DH: There’s a well-known phrase: “Those who cannot remember the past are condemned to repeat it.” As you look at the venture debt market in 2018, are there any lessons learned from the financial crisis that are being ignored today?

 

TS: Using SVB and Hercules as a barometer, the damage to most venture lenders was contained and short-lived.

 

SVB’s tech company commercial loan charge-off rate (as % of loans outstanding) more than quadrupled in 2009 to 4.5%, but returned to a normalized 0.5% - 1.0% range by mid 2010. Meanwhile, the bank’s stock price had mostly recovered by 3Q09.

 

Similarly, Hercules saw its principal loss rate increase to 5.0% in 2009 vs 1.0% - 2.0% previously, and then returning to the 1.0% - 2.0% range in 2011 where it has remained. Its stock price was fully recovered by 3Q09 after bottoming earlier that year.

 

From the borrower’s perspective, similar to pre-financial crisis, unbridled optimism from lenders and borrowers probably poses the biggest risk when raising new debt in today’s market. Are companies’ capital structures positioned to withstand an economic downturn? How much of the debt facility is “on the come” via delayed draw or second tranches? How is a debt partner funded? How well structured are covenants or repayment schedules? Many companies aren’t wired nor incentivized to think this way, especially in good times.

 

 

TS: Dolph, since no one can predict what the economy will be like in 12 or 24 months, what advice would you give to a company that is seeking additional capital and having to choose between an equity raise and venture debt?

 

DH: Venture debt will not typically cause company failure, but it can accelerate it. The decision process is highly situation-dependent.

 

Venture debt is most frequently used to either support working capital needs or provide true growth capital. The former is likely a valid use case in all economies, with such loans typically supported by liquid assets or contractually recurring revenue streams. The latter tends to be a bit more nuanced where debt is used as a strategic tool to delay an equity round or achieve profitability.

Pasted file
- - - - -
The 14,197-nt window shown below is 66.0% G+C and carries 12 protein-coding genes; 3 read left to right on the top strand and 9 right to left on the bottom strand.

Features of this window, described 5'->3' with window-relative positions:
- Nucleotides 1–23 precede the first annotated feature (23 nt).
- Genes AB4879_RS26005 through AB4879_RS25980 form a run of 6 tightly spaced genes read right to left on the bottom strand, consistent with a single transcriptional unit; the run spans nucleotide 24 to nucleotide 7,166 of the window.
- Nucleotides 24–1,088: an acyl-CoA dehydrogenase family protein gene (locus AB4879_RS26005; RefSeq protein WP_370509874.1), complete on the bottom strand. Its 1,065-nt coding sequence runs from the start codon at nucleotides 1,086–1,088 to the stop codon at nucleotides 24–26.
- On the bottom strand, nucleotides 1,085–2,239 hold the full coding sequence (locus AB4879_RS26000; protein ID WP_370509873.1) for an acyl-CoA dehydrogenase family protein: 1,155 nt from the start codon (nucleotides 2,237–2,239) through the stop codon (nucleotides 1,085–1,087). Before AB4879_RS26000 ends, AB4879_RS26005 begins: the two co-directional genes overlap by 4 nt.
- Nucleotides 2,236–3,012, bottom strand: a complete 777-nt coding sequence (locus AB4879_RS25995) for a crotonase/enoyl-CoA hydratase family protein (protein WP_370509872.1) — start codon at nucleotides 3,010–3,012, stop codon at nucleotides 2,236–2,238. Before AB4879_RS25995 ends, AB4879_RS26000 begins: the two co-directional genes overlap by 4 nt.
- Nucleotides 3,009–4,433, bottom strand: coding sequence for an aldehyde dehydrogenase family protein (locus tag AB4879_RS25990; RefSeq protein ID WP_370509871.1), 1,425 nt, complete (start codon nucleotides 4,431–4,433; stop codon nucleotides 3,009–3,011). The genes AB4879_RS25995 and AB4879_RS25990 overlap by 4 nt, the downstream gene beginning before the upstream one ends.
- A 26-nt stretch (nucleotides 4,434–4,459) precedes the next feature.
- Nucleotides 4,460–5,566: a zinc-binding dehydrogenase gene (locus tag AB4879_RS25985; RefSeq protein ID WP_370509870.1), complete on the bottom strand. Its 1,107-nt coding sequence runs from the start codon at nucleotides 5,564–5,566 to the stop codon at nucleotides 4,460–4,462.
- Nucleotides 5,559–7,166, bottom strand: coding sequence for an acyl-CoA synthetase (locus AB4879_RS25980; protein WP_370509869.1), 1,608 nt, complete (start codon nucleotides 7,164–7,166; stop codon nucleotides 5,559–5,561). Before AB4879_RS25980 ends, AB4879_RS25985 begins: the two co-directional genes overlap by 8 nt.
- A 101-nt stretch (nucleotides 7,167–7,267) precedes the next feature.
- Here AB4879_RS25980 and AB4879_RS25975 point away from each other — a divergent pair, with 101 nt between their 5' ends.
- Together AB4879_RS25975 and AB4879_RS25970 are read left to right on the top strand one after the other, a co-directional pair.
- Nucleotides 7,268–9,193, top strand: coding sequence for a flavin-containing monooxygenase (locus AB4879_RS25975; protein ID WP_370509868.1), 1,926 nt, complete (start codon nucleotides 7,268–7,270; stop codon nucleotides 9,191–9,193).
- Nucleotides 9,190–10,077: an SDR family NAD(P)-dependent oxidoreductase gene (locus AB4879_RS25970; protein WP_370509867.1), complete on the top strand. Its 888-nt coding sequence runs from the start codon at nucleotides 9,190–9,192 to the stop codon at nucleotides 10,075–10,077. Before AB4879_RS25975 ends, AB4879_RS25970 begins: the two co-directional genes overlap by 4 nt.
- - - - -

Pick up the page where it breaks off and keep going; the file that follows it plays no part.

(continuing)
In a robust equity market, we generally see VC-backed companies testing the waters on equity before turning to debt.

 

So generally the decision may not be debt vs equity but be driven rather by a function of not attracting the right valuation / terms on the equity front, and turning to growth debt as a tool to buy time. With that in mind, I don’t know if the decision process is any different with economic uncertainty on the horizon. If anything, capital may become less available in the future and a prudent strategy may involve raising capital sooner rather than waiting, ensuring the debt structure and terms are flexible and that the lender can scale with the company.

 

 

TS: If we are in fact overdue for another “correction” in the economy, what advice would you give to a company seeking venture debt? Is it important to plan for downside scenarios, and if so how?

 

DH: Warren Buffett has said, “Only when the tide goes out do you discover who’s been swimming naked.”

 

Yes, running downside scenarios can be quite “revealing” as to appropriate choices when evaluating debt options.